Five things to get or see this month

Issue section: 

Mongrel - Gomorrah - Seven Jewish Children - Le Corbusier - Manufacturing Consent

On tour;

Mongrel's debut album, Better Than Heavy, is a powerful fusion of hip-hop and indie. The Disposable Heroes of Hypocrisy meets the Clash, and a love child of last year's Love Music Hate Racism carnival.

The supergroup includes John McClure of Reverand and the Makers, Drew McConnell from Babyshambles, ex-Arctic Monkeys bassist Andy Nicholson and rapper Lowkey.

John described what he was trying to achieve: "Politically it's tackling subjects which since 9/11, within popular music, have been shied away from by almost everyone really. I'm kind of in love with the idea that it's cool to care about the world you live in."

Better Than Heavy is released in March.


This film, based on the explosive exposé of the Naples mafia by Roberto Saviano, depicts the activities of the Camorra, from murders to illegal contracts, in one of the poorest areas of Europe. And to add to the realism of this excellent film three of its actors were arrested on suspicion of being involved with the real mob.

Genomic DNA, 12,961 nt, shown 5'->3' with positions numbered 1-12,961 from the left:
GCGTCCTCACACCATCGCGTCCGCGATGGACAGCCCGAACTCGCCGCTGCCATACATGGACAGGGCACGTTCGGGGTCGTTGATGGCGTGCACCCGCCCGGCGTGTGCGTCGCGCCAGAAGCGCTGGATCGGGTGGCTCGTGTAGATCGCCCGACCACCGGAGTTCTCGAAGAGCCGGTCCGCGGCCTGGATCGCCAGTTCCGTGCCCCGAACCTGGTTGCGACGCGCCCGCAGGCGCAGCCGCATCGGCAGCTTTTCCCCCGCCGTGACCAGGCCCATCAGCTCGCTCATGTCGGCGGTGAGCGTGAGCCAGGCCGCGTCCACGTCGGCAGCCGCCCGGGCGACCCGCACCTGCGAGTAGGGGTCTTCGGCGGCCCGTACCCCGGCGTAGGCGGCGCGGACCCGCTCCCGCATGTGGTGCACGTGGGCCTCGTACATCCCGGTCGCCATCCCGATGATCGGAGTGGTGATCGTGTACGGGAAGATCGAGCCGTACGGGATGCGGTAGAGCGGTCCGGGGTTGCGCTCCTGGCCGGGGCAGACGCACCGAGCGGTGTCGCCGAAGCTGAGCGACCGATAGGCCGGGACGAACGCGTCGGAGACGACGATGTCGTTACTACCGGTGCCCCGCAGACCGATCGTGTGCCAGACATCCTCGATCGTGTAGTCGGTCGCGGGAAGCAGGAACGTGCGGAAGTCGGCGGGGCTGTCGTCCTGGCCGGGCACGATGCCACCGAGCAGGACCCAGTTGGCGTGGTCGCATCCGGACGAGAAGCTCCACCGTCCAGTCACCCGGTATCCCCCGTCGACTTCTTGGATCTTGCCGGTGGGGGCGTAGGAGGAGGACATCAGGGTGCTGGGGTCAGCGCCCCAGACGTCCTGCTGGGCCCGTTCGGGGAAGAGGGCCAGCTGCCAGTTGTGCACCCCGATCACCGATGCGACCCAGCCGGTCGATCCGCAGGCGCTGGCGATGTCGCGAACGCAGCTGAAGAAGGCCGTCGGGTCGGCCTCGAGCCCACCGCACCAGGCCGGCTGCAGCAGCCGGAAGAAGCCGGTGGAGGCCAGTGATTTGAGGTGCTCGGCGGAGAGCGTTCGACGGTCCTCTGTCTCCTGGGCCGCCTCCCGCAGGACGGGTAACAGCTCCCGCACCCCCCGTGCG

Seven Jewish Children
Royal Court, London; From 6 to 21 February

Playwright Caryl Churchill felt so angry about the war in Gaza that she has written a play about it. The work is a ten minute history of Israel ending with the bombing of Gaza. The entrance will be free and a collection will be made for Medical Aid for Palestinians.

In the words of Churchill, "It's a political event, not just a theatre event."

Le Corbusier
Barbican, London; from 19 February to 24 May

This wonderful exhibition is housed appropriately in the Barbican, a building whose own design was influenced by Corbusier's ideas.

It includes original architectural models, interior reconstructions, and much more. There are also pieces by his collaborators and artistic contemporaries.

Manufacturing Consent

First released in 1992, Manufacturing Consent explores Noam Chomsky's views on the media, linguistics and their links to his political ideas. This is a useful introduction to one of the most prominent radical thinkers of our time.